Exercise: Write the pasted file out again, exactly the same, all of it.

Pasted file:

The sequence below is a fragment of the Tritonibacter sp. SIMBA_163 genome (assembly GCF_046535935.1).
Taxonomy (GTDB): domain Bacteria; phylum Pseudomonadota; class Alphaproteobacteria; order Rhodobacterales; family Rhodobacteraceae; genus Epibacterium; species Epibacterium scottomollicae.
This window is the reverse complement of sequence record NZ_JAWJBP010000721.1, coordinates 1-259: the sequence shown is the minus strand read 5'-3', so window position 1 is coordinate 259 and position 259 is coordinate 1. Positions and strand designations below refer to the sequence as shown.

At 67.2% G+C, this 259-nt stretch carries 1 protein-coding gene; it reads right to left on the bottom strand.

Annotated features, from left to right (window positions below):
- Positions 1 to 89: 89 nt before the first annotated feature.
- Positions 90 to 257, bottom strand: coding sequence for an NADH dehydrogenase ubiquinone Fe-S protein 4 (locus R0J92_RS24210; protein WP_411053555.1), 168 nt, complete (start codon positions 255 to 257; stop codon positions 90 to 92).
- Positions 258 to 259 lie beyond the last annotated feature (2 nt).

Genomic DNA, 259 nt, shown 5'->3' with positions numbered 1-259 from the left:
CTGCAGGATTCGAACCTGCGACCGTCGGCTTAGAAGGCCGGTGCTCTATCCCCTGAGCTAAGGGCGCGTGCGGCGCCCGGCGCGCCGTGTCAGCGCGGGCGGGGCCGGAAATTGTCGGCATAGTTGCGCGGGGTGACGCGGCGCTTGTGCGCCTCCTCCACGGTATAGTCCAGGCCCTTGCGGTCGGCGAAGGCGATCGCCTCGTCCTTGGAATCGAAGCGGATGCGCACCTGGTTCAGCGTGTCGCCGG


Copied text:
The sequence below is a fragment of the Tritonibacter sp. SIMBA_163 genome (assembly GCF_046535935.1).
Taxonomy (GTDB): domain Bacteria; phylum Pseudomonadota; class Alphaproteobacteria; order Rhodobacterales; family Rhodobacteraceae; genus Epibacterium; species Epibacterium scottomollicae.
This window is the reverse complement of sequence record NZ_JAWJBP010000721.1, coordinates 1-259: the sequence shown is the minus strand read 5'-3', so window position 1 is coordinate 259 and position 259 is coordinate 1. Positions and strand designations below refer to the sequence as shown.

At 67.2% G+C, this 259-nt stretch carries 1 protein-coding gene; it reads right to left on the bottom strand.

Annotated features, from left to right (window positions below):
- Positions 1 to 89: 89 nt before the first annotated feature.
- Positions 90 to 257, bottom strand: coding sequence for an NADH dehydrogenase ubiquinone Fe-S protein 4 (locus R0J92_RS24210; protein WP_411053555.1), 168 nt, complete (start codon positions 255 to 257; stop codon positions 90 to 92).
- Positions 258 to 259 lie beyond the last annotated feature (2 nt).

Genomic DNA, 259 nt, shown 5'->3' with positions numbered 1-259 from the left:
CTGCAGGATTCGAACCTGCGACCGTCGGCTTAGAAGGCCGGTGCTCTATCCCCTGAGCTAAGGGCGCGTGCGGCGCCCGGCGCGCCGTGTCAGCGCGGGCGGGGCCGGAAATTGTCGGCATAGTTGCGCGGGGTGACGCGGCGCTTGTGCGCCTCCTCCACGGTATAGTCCAGGCCCTTGCGGTCGGCGAAGGCGATCGCCTCGTCCTTGGAATCGAAGCGGATGCGCACCTGGTTCAGCGTGTCGCCGG